This Secretive Philanthropist Pays $15,000 To Hundreds Of NYC Teachers

A hedge fund legend has been quietly channeling money to the bright and deserving public school math and science teachers across the New York City.

Math For America, math teachers

America does not pay its educators well.

Teachers in the United States not only earn less than their counterparts in the rest of the world, they are hardly paid enough when compared to other professionals within the country.

For instance, the average salary for a teacher – a profession that requires at least a bachelor’s degree and increasingly a master's degree as well – ranges from $42,578 for an elementary school teacher to $48,235 for a high school special education teacher. Meanwhile, plumbers earn an average salary of $53,820 and respiratory therapists, who are only required to have an associate’s degree, earn $55,870.

In fact, the median annual salary for garbage collectors – a position without educational requirements – is $43,000 per year.

American politicians have been making empty promises to resolve this issue for what seems like forever, but a secretive philanthropist is actually taking steps to help these teachers.

Renowned mathematician and hedge fund legend James Harris Simons has been giving out a heft sum to deserving public school math and science teachers in New York City through his nonprofit organization Math for America.

Jim Simons, Jim Simons Math For America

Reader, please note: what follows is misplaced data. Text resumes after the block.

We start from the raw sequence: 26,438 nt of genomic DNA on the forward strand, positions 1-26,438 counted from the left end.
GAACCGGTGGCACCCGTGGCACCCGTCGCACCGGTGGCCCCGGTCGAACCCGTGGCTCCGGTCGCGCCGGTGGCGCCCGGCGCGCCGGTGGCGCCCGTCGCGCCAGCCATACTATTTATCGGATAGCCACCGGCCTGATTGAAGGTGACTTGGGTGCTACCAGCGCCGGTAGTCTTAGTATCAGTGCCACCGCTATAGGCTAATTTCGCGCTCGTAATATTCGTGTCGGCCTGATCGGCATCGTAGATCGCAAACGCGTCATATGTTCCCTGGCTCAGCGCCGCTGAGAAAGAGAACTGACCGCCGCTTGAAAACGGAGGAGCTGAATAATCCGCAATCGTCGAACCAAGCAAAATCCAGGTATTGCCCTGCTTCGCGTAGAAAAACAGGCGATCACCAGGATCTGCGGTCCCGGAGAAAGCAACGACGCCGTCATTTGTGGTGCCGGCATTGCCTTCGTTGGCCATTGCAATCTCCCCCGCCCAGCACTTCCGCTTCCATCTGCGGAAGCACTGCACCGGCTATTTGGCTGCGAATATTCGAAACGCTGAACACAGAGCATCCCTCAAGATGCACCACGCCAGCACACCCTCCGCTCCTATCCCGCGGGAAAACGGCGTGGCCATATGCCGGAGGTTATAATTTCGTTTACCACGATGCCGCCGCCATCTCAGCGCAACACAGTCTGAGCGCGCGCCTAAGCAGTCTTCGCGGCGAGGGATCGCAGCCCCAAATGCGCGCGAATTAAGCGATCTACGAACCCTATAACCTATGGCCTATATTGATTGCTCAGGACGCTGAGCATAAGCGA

“We give them extra money, $15,000 a year. We have 800 math and science teachers in New York City in public schools today, as part of a core,” the billionaire founder of Renaissance Technologies explained during an interview. “There's a great morale among them. They're staying in the field. Next year, it'll be 1,000 and that'll be 10 percent of the math and science teachers in New York [City] public schools.”

Simons and his wife Marilyn Simons started the philanthropic organization some 20 years ago with the mission of “making teaching a viable, rewarding, and respected career choice for the best minds in science and mathematics.”

The 77-year-old believes that criticizing bad teachers has created morale problems throughout the education community – particularly in math and science, which is why the nation should focus on celebrating the good ones and giving them the status they deserve.

Perhaps Simons' generous efforts to help these educators will motivate the lawmakers to do the same and provide some relief and benefits to teachers all across the country.

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